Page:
What could not but add, in no small degree to the difficulty of the process was, that in the writings universally recognised as dictated by the Almighty himself, so far as opulence was in question, its incompatibility with what they saw represented not merely as meritorious service, but as almost the only meritorious service, namely piety, stands asserted: asserted in terms, if any such there are in the language, by much too clear to admit of the possibility of mistake. But of these writings the priests were the interpreters; authoritative and sole authoritative interpreters: and as in other instances, so in this, for the guide to their interpretation, they found neither conscience nor anything else to restrain them from employing the rule of contraries. Into the kingdom of God no man who trusts in rulers can ever enter. But the place that a Church of England priest wants to enter into, is a seat in the House of Lords, with the title of bishop or archbishop, and £20,000 a-year tacked to it. Accordingly, no sooner does it please the Almighty, than he sits himself down in this same seat: and as to the entrance into the kingdom of God, he leaves it to all those, who by the track which he has chalked out to them, can find their way to it.
The circumstance to which they have been indebted for their success was this: to their class belonged, either as principals or as dependents, all men from whom, either by the ear or by the eye, men of other classes were capable of receiving instruction.
The case where the distinction in question has been received in the way of succession, after the manner of property in a pecuniary shape, is an altogether curious one.
Wastefulness and absurdity vie with each other in the composition of this arrangement. It is among the fruits of monarchy. As, on the one hand, mis-seated punishment abounds in a monarchy, so on the other hand does mis-seated reward: in both instances, the contempt with which the people and their happiness are regarded, alike manifests itself.
Aptly-seated punishment, is aptly or say rightly-seated, in so far as the individual on whom it falls has been a partaker in the misdeed. Punishment is unaptly-seated, or say mis-seated, in so far as it falls on any individual, who has not been a partaker in the offence.
Of mis-seated punishment, the absurdity as well as the atrocity is to such a degree flagrant, as not to be capable of remaining unrecognised by any mind not blinded by terror or terror-begotten prejudice. With as much justice as any one non-misdoing individual is punished, so may every other.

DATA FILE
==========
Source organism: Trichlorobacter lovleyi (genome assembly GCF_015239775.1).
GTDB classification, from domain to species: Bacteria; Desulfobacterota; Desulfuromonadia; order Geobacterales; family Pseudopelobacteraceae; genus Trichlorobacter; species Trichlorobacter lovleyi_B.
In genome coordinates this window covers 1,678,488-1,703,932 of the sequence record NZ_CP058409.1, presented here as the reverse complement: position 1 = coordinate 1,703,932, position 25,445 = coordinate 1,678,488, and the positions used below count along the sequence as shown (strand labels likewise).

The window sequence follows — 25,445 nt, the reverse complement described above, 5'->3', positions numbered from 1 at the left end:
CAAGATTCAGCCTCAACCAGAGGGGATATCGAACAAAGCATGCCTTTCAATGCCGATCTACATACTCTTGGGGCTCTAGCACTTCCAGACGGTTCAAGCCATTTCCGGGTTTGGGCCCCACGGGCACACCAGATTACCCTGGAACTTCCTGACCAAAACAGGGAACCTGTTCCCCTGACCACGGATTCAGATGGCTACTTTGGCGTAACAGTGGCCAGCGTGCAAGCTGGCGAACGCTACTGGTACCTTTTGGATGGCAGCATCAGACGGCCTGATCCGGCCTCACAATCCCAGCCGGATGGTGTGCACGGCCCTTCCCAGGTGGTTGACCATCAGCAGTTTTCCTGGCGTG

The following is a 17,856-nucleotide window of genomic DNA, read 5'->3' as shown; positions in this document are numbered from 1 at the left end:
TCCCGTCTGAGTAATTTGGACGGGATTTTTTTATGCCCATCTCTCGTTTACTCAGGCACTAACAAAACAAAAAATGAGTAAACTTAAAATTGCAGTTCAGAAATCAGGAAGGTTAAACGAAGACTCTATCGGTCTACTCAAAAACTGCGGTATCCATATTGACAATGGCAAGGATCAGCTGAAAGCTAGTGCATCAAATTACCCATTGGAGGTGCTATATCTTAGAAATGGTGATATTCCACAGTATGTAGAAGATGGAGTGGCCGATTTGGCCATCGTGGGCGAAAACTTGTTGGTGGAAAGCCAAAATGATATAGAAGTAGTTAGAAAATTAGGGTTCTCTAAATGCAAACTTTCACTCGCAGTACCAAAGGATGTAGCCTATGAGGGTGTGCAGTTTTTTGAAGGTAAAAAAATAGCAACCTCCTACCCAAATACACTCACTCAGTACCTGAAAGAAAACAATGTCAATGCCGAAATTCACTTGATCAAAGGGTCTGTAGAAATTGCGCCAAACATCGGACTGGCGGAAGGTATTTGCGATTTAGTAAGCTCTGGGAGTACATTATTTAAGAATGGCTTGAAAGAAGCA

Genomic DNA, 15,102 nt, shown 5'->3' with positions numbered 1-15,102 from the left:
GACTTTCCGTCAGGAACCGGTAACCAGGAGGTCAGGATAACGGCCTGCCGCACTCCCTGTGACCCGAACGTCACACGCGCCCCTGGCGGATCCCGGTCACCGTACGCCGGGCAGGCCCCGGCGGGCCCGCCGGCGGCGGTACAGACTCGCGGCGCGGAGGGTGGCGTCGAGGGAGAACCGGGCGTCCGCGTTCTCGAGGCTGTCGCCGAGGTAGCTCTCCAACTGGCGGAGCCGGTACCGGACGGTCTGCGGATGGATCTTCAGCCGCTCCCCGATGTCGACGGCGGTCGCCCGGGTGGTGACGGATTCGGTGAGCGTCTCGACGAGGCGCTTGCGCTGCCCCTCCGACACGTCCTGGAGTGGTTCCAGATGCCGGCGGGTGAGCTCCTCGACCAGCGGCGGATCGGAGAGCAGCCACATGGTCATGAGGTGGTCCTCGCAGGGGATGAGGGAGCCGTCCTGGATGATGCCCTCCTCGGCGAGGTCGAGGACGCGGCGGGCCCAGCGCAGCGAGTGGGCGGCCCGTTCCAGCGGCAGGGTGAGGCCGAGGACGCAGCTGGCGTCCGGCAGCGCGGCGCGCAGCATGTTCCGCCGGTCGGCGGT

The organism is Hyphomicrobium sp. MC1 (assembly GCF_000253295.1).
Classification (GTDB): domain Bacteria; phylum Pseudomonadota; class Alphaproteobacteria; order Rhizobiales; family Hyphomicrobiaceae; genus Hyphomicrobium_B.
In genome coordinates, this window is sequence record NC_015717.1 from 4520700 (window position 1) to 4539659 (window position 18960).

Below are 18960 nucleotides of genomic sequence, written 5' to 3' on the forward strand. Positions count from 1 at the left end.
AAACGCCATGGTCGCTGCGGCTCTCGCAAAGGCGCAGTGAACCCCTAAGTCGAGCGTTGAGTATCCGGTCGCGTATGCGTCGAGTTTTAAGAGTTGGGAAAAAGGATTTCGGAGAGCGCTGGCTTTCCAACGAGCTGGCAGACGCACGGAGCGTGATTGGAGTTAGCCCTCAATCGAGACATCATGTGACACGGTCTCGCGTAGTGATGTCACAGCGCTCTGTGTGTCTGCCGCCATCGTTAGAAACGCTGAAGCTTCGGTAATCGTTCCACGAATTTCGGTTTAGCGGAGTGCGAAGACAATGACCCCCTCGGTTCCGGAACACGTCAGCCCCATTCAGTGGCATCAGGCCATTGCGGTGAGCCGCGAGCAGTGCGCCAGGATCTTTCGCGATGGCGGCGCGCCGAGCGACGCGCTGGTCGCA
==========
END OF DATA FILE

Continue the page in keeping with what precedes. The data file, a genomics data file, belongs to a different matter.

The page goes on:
Mis-seated punishment has been termed vicarious: it has place where an individual who has been a partaker in the misdeed, not being subjected to punishment in consideration of it; one who has not been a partaker, is subjected to punishment in his stead.
Mis-seated punishment may be termed extravasated, where an individual or individuals who were not partakers in the misdeed, are subjected to punishment in conjunction with those who were.
Punishment in a vicarious shape is no less opposed to nature, than it is repugnant to reason and general utility.
In consequence of the various connexions of interest and sympathy, (more especially domestic ones,) by which men are linked together, punishment in an extravasated state is, to an indefinite extent, unhappily unavoidable. By evil to this amount, a moderate appetite for the spectacle of human suffering would have been satisfied. Not so in the eyes of English lawyers. To reconcile men to the view of the boundless quantity produced by them under the orders of the monarch for the gratification of the kindred appetites of rapacity and vengeance, they have pointed to that unhappy abundance of mis-seated punishment which no human ingenuity, under the orders of human benevolence, is able altogether to exclude.
Tax not with irrelevancy what is here said of mis-seated punishment. Partly in the way of suggestion, partly in the way of supposed or pretended justification, injustice in the application of the matter of evil, leads to injustice in the application of the matter of good. To be lavish of punishment, and lavish of reward, belongs to the same mind, and to the same form of government. Prodigality, whatsoever be the subject-matter of it, prodigality by which others suffer, is the offspring of contempt—of the contempt, with which they are regarded, who suffer by it.
Vicarious reward is an absurdity that, even in the most barbarous state of society, appears not to have been exemplified.*
The deficiency has however been amply compensated for, by the amplitude of the field in which extravasated reward, with its waste and absurdity, have been and continue to be exhibited.
Where for the waste made of reward, in the shape of factitious honour, anything in the shape of a justification is adduced, it is the remuneration, and by means of the remuneration, the production of extra meritorious public service that is stated as the good produced by it. But where the individual to whom the reward is given is a person other than him by whom the supposed service is supposed to have been performed, the plea such as it is, is manifestly without application, and such is the case, in so far as the reward is in a state of extravasation.